Admission: Free members; $10 for non-members. Prior registration is required.
Puerto Rican artist Chemi Rosado-Seijo, participant of this year’s Whitney Biennial, engages in a conversation with art historian and advisor Laura González. In this talk, they will discuss recent works as well as his community-based interventions and socially engaged art practice. A reception with the artist and moderator will follow.
Not a member yet? Join today for free access to this talk and other events this year.
Image: Chemi Rosado-Seijo, El Cerro, 2003. Photo courtesy of Edwin Medina.
Born in Vega Alta, Puerto Rico, Chemi Rosado-Seijo graduated from the painting department of the Puerto Rico School of Visual Arts in 1997. In 2000, Rosado-Seijo had his first solo show at the Joan Miró Foundation in Barcelona. He inaugurated the ongoing project El Cerro in 2002, working with residents of the El Cerro community, to present public art projects, workshops and other community initiatives. In 2005, he worked on a project in Art in General in which he mapped Manhattan from the perspective of a skateboarder, redrawing the city in terms of its skating sites. In 2006, together with Roberto ‘Boly' Cortes, he inaugurated La Perla’s Bowl, a sculpture built with residents of San Juan’s La Perla community that functions as both a skateboarding ramp and an actual pool. Rosado-Seijo has participated in numerous exhibitions and biennials including the Whitney (2002), Prague (2005), Havana (2006), Pontevedra (2010) and Museo de Arte Contemporáneo de Puerto Rico (2014). That same year he received the Creative Capital Grant for another ongoing community project in La Perla. In 2015, Rosado-Seijo was granted The Robert Rauschenberg Foundation Artist as Activist Fellowship for El Cerro, honoring artists pursuing ambitious creative projects with a social purpose. Most recently he's been working with Lower Manhattan Arts Academy (LOMA) and the Whitney Museum of American Art on an exchange between both institutions as part of his inclusion in the 2017 Whitney Biennial.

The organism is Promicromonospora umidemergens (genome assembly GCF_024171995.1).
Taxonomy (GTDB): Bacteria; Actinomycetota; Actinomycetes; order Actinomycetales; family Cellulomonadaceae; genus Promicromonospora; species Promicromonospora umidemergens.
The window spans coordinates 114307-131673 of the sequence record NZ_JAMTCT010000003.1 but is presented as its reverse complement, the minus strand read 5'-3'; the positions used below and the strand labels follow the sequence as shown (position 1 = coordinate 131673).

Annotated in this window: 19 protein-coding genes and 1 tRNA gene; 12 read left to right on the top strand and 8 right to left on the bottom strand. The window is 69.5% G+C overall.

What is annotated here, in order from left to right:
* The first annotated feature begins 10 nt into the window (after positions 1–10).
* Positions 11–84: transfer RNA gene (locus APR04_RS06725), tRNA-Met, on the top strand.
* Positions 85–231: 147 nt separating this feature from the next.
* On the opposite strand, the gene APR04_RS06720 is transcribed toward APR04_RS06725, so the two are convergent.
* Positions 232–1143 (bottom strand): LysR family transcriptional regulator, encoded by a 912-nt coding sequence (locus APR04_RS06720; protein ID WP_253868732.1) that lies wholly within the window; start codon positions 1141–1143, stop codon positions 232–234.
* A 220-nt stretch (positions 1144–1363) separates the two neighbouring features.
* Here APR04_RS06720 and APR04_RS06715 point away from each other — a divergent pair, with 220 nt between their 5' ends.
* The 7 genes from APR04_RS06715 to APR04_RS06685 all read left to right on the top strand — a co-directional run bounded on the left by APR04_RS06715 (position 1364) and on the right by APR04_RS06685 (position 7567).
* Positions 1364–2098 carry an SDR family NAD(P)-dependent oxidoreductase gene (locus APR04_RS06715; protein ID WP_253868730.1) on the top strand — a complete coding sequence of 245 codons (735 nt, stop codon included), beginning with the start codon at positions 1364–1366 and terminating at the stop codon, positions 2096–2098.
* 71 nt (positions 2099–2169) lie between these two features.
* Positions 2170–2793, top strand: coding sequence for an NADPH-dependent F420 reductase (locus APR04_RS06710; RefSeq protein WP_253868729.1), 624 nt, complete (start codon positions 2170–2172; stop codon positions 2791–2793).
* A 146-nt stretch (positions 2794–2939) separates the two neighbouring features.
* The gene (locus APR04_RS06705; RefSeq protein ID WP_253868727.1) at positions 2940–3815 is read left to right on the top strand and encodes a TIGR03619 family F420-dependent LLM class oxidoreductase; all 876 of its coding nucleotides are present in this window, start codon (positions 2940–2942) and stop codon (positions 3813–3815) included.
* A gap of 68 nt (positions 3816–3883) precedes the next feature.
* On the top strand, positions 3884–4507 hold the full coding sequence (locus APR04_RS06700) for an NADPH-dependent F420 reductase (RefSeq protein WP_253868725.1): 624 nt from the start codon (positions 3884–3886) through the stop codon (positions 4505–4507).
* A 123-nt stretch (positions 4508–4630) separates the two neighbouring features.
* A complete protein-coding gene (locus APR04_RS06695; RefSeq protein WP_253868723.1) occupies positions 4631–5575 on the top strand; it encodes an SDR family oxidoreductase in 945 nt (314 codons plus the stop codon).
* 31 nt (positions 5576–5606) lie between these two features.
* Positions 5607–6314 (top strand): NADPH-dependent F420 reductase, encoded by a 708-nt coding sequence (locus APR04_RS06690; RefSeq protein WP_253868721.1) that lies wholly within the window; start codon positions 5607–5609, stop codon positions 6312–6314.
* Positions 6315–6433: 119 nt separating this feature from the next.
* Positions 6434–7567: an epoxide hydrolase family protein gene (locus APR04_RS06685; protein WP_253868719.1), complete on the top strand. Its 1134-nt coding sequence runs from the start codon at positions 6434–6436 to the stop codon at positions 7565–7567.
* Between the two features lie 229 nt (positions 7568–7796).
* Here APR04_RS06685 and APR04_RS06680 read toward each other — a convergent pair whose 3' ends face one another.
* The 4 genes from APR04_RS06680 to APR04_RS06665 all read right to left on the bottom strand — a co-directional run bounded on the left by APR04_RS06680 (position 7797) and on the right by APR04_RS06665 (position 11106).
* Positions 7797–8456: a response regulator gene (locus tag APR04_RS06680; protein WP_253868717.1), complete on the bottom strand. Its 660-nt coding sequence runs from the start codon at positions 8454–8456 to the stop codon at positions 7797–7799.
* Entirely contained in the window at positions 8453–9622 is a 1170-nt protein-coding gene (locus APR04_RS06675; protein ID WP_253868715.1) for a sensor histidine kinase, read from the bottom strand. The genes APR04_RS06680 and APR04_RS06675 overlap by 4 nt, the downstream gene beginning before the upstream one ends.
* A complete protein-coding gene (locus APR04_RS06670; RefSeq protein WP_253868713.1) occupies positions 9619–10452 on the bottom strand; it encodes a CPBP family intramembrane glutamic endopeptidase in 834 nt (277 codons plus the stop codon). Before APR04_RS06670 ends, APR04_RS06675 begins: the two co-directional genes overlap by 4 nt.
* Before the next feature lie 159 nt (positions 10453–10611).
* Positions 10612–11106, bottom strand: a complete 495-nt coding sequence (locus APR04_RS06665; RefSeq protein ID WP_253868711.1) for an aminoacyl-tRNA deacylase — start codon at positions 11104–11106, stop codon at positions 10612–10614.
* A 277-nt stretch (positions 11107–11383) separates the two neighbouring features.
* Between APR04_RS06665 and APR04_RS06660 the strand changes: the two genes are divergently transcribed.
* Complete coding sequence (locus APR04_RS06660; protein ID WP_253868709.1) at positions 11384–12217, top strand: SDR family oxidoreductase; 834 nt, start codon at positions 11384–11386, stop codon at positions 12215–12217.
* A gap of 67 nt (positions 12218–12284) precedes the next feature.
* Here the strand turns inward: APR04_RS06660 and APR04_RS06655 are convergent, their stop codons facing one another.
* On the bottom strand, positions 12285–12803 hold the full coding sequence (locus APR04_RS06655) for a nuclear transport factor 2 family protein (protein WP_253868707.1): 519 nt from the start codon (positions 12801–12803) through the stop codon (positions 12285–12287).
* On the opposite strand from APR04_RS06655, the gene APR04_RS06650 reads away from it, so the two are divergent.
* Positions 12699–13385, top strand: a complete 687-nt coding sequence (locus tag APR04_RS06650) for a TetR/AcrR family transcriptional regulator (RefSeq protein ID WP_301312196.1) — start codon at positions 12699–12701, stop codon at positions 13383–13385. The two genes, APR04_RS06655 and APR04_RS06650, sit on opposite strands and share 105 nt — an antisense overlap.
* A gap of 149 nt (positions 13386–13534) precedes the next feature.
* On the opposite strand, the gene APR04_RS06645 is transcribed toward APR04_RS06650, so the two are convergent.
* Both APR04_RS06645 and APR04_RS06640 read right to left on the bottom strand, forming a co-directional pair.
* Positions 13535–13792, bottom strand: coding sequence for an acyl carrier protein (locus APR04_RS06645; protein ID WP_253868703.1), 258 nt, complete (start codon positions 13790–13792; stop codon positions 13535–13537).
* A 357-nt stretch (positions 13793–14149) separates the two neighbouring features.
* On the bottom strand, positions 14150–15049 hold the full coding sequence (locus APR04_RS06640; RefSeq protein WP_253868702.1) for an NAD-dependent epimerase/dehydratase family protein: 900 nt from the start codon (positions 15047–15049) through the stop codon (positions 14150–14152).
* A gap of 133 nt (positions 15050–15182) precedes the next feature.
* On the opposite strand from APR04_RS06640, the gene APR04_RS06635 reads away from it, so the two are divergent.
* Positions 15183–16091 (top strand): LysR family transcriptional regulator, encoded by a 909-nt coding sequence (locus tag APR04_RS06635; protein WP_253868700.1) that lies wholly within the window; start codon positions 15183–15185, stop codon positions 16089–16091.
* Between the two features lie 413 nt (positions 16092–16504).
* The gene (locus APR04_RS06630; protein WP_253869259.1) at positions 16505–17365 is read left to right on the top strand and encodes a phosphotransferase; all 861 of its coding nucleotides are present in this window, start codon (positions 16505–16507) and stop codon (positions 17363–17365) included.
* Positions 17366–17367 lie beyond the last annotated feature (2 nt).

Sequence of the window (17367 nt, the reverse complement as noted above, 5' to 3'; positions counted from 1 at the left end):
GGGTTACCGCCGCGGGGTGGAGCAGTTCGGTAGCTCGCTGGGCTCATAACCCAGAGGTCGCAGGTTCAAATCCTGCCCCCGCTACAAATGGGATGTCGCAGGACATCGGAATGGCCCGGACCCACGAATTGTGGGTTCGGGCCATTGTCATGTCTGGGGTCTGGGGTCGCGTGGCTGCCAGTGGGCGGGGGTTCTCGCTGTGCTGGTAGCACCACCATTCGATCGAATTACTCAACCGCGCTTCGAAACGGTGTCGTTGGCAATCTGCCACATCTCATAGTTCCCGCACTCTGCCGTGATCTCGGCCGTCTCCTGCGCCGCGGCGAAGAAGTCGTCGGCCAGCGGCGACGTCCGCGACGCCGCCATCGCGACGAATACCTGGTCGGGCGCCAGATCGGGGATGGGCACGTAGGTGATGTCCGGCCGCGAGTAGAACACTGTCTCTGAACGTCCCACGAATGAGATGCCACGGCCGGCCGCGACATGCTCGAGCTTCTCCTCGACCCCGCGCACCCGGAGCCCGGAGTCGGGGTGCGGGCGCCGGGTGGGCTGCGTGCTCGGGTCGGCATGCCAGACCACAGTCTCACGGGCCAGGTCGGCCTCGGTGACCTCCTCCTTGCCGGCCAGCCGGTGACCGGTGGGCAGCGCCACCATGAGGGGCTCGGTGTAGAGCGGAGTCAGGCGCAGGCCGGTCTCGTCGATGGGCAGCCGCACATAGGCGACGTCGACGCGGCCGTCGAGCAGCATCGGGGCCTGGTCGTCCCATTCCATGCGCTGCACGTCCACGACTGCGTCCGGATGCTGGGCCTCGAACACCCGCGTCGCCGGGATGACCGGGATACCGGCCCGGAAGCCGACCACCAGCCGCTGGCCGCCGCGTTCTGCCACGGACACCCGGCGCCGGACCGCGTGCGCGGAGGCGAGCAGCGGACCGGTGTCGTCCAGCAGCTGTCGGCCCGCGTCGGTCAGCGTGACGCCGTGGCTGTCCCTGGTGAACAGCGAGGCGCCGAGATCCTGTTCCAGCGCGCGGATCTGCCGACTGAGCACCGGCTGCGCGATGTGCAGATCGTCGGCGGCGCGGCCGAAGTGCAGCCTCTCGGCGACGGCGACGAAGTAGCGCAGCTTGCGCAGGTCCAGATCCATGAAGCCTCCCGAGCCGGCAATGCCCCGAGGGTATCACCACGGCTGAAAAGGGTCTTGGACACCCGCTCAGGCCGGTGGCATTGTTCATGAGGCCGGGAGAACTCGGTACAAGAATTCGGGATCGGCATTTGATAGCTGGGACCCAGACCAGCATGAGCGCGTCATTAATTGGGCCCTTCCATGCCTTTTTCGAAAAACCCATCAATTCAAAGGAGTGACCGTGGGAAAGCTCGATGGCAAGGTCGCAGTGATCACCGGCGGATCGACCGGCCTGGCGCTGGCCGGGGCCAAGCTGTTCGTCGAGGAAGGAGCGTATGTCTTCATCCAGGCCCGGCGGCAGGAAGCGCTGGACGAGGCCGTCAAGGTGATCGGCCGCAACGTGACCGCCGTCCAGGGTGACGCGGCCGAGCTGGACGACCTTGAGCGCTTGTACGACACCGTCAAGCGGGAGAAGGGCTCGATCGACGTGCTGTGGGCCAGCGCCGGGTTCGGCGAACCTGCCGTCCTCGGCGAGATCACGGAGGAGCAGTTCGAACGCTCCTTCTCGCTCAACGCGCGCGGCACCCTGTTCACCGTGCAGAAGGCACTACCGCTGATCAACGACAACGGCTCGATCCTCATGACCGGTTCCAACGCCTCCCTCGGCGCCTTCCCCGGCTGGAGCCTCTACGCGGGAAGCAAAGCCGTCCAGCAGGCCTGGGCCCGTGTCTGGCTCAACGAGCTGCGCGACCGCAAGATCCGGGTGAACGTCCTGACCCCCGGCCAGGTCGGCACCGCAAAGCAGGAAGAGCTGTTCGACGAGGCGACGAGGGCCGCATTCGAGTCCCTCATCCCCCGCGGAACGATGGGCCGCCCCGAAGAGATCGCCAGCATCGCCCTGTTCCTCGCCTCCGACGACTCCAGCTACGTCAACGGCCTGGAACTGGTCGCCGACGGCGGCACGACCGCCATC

Laura González is an art advisor at Sokoloff + Associates LLC (S+A), where her focus is on developing private and institutional collections of contemporary art. Prior to joining S+A, she served as director of Latin American art at Phillips Auctioneers, where for four years she promoted emerging and established artists from the region. During her tenure at the auction house, González was responsible for business development and client management in the Contemporary and Latin American Art departments, as well as catalogue production, exhibition design, and historical art research. She is credited with helping reposition the Latin American market within the contemporary field, granting it a broader global context. A graduate of Yale University’s History of Art Department, González was a Goodyear Curatorial Fellow at the Yale University Art Gallery, where some of her responsibilities included researching and cataloguing the gallery’s extensive collection of Greco-Roman and Mesoamerican art. She completed her Senior Thesis on Pablo Picasso’s Post-War paintings of children, and has written for publications such as Claridad in Puerto Rico and Artlog in New York City. She will be based in London for the next year while she pursues graduate studies at The Courtauld Institute.